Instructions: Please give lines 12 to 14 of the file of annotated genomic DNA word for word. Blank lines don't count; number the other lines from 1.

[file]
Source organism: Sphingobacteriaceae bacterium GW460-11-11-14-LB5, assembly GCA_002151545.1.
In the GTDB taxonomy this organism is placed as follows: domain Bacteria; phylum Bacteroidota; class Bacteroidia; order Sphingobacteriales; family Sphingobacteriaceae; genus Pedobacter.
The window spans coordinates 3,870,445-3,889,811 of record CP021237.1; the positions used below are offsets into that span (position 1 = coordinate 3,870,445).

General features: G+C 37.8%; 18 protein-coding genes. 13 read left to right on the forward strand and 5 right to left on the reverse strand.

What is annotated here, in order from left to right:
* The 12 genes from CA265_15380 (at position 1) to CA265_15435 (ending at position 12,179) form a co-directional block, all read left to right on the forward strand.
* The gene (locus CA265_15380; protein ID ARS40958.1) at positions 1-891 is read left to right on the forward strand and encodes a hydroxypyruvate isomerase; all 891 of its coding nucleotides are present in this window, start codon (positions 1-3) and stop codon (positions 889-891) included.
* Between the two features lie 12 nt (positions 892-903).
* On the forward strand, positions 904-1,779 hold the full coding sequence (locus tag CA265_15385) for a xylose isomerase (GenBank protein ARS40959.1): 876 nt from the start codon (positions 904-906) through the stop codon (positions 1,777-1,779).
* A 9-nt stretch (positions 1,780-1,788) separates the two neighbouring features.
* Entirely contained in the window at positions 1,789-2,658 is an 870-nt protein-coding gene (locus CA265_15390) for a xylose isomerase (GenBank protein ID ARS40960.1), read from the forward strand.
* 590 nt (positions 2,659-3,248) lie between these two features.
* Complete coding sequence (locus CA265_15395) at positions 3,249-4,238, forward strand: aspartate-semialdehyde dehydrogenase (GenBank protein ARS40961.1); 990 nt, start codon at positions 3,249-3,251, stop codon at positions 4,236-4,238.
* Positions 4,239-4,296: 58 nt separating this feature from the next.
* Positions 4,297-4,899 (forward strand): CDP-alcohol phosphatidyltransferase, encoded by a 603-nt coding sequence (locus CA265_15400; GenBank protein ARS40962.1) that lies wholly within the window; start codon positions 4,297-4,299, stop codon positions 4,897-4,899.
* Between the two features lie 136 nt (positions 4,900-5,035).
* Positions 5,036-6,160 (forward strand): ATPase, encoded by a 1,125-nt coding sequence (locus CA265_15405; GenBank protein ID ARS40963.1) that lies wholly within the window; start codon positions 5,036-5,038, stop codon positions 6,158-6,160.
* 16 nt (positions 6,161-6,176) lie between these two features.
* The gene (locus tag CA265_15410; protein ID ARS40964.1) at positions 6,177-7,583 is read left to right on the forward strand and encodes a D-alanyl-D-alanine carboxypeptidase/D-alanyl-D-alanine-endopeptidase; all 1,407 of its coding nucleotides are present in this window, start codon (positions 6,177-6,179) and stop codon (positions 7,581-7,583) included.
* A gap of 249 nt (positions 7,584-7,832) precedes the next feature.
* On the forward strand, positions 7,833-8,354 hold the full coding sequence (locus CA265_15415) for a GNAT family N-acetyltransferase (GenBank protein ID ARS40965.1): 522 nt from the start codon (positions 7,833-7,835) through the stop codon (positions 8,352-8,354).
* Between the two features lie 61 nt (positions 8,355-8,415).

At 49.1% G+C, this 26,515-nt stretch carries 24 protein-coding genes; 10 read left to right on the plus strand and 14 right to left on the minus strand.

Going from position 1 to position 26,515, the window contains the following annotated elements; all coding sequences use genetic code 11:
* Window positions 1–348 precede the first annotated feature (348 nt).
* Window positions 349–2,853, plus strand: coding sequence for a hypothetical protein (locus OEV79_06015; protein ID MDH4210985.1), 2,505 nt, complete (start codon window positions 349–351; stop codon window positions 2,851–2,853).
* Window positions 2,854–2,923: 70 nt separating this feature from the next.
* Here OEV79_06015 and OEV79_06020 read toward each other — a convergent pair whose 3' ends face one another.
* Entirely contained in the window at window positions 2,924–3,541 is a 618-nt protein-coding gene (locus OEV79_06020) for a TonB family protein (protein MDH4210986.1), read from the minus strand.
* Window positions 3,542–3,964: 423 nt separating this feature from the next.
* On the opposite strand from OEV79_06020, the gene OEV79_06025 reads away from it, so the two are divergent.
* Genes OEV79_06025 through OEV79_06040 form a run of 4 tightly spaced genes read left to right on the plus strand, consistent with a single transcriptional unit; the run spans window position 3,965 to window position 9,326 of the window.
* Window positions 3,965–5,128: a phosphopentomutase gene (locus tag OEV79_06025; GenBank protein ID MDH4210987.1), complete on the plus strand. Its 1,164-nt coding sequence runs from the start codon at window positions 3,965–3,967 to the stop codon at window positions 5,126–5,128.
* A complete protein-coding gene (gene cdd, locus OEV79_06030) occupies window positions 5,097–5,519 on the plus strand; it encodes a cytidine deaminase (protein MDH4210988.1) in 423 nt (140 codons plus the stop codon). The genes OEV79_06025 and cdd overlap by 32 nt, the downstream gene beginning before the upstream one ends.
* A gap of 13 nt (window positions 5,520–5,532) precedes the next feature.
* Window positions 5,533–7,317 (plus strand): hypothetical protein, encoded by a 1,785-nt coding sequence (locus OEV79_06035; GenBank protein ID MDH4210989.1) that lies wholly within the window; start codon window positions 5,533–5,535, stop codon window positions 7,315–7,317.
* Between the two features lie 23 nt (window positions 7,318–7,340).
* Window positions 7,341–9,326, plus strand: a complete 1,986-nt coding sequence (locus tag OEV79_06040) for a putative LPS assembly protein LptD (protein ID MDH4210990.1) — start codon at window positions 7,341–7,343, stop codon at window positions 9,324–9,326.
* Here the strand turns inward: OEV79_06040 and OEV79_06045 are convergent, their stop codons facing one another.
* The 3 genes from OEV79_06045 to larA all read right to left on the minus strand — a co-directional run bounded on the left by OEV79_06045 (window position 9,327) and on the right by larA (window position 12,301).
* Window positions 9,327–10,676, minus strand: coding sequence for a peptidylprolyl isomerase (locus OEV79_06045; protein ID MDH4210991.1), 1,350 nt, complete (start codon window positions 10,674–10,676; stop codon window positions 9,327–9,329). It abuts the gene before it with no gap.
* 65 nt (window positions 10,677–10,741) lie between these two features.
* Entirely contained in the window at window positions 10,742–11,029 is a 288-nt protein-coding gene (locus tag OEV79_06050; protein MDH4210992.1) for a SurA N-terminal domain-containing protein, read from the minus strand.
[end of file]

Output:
* 590 nt (positions 2,659-3,248) lie between these two features.
* Complete coding sequence (locus CA265_15395) at positions 3,249-4,238, forward strand: aspartate-semialdehyde dehydrogenase (GenBank protein ARS40961.1); 990 nt, start codon at positions 3,249-3,251, stop codon at positions 4,236-4,238.
* Positions 4,239-4,296: 58 nt separating this feature from the next.